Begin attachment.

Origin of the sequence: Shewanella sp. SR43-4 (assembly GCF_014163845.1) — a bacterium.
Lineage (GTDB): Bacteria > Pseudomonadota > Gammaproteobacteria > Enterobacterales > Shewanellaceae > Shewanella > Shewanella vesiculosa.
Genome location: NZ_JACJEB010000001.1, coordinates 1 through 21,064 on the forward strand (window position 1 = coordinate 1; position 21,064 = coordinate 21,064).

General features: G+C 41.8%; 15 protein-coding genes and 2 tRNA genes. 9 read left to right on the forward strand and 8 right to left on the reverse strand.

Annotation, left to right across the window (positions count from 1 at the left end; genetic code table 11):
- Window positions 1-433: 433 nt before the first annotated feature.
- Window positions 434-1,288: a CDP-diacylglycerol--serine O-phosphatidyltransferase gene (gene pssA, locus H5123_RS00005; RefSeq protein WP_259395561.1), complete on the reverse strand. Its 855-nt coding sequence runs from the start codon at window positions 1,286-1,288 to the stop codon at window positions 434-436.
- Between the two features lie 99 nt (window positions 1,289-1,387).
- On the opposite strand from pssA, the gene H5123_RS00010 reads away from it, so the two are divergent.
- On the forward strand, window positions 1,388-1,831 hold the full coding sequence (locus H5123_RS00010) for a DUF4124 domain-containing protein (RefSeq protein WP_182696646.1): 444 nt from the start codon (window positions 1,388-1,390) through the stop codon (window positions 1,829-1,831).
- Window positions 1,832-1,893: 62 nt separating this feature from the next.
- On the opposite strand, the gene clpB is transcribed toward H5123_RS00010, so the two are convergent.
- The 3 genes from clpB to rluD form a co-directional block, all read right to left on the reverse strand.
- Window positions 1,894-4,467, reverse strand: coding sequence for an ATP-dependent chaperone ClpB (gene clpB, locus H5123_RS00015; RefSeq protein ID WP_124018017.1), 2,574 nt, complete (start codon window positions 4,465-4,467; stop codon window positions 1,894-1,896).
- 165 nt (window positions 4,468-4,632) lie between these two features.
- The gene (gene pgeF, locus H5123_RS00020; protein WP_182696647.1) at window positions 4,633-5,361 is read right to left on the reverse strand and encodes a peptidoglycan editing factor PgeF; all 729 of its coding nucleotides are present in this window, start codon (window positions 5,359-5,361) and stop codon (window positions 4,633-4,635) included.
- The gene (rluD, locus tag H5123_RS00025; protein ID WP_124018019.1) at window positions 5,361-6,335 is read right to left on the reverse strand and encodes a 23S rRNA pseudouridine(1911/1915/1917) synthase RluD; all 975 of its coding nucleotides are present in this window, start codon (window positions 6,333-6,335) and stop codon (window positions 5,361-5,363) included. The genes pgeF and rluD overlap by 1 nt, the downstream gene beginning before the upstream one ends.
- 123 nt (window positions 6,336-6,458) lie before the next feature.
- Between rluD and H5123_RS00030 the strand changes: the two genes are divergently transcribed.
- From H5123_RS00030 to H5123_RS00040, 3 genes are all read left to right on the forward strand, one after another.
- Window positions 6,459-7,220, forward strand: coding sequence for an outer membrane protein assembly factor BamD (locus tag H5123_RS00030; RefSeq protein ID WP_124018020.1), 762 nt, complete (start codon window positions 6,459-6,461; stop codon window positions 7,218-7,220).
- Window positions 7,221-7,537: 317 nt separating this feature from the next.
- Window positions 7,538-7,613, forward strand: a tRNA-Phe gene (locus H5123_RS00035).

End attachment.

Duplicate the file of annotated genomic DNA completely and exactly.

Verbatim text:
Origin of the sequence: Shewanella sp. SR43-4 (assembly GCF_014163845.1) — a bacterium.
Lineage (GTDB): Bacteria > Pseudomonadota > Gammaproteobacteria > Enterobacterales > Shewanellaceae > Shewanella > Shewanella vesiculosa.
Genome location: NZ_JACJEB010000001.1, coordinates 1 through 21,064 on the forward strand (window position 1 = coordinate 1; position 21,064 = coordinate 21,064).

General features: G+C 41.8%; 15 protein-coding genes and 2 tRNA genes. 9 read left to right on the forward strand and 8 right to left on the reverse strand.

Annotation, left to right across the window (positions count from 1 at the left end; genetic code table 11):
- Window positions 1-433: 433 nt before the first annotated feature.
- Window positions 434-1,288: a CDP-diacylglycerol--serine O-phosphatidyltransferase gene (gene pssA, locus H5123_RS00005; RefSeq protein WP_259395561.1), complete on the reverse strand. Its 855-nt coding sequence runs from the start codon at window positions 1,286-1,288 to the stop codon at window positions 434-436.
- Between the two features lie 99 nt (window positions 1,289-1,387).
- On the opposite strand from pssA, the gene H5123_RS00010 reads away from it, so the two are divergent.
- On the forward strand, window positions 1,388-1,831 hold the full coding sequence (locus H5123_RS00010) for a DUF4124 domain-containing protein (RefSeq protein WP_182696646.1): 444 nt from the start codon (window positions 1,388-1,390) through the stop codon (window positions 1,829-1,831).
- Window positions 1,832-1,893: 62 nt separating this feature from the next.
- On the opposite strand, the gene clpB is transcribed toward H5123_RS00010, so the two are convergent.
- The 3 genes from clpB to rluD form a co-directional block, all read right to left on the reverse strand.
- Window positions 1,894-4,467, reverse strand: coding sequence for an ATP-dependent chaperone ClpB (gene clpB, locus H5123_RS00015; RefSeq protein ID WP_124018017.1), 2,574 nt, complete (start codon window positions 4,465-4,467; stop codon window positions 1,894-1,896).
- 165 nt (window positions 4,468-4,632) lie between these two features.
- The gene (gene pgeF, locus H5123_RS00020; protein WP_182696647.1) at window positions 4,633-5,361 is read right to left on the reverse strand and encodes a peptidoglycan editing factor PgeF; all 729 of its coding nucleotides are present in this window, start codon (window positions 5,359-5,361) and stop codon (window positions 4,633-4,635) included.
- The gene (rluD, locus tag H5123_RS00025; protein ID WP_124018019.1) at window positions 5,361-6,335 is read right to left on the reverse strand and encodes a 23S rRNA pseudouridine(1911/1915/1917) synthase RluD; all 975 of its coding nucleotides are present in this window, start codon (window positions 6,333-6,335) and stop codon (window positions 5,361-5,363) included. The genes pgeF and rluD overlap by 1 nt, the downstream gene beginning before the upstream one ends.
- 123 nt (window positions 6,336-6,458) lie before the next feature.
- Between rluD and H5123_RS00030 the strand changes: the two genes are divergently transcribed.
- From H5123_RS00030 to H5123_RS00040, 3 genes are all read left to right on the forward strand, one after another.
- Window positions 6,459-7,220, forward strand: coding sequence for an outer membrane protein assembly factor BamD (locus tag H5123_RS00030; RefSeq protein ID WP_124018020.1), 762 nt, complete (start codon window positions 6,459-6,461; stop codon window positions 7,218-7,220).
- Window positions 7,221-7,537: 317 nt separating this feature from the next.
- Window positions 7,538-7,613, forward strand: a tRNA-Phe gene (locus H5123_RS00035).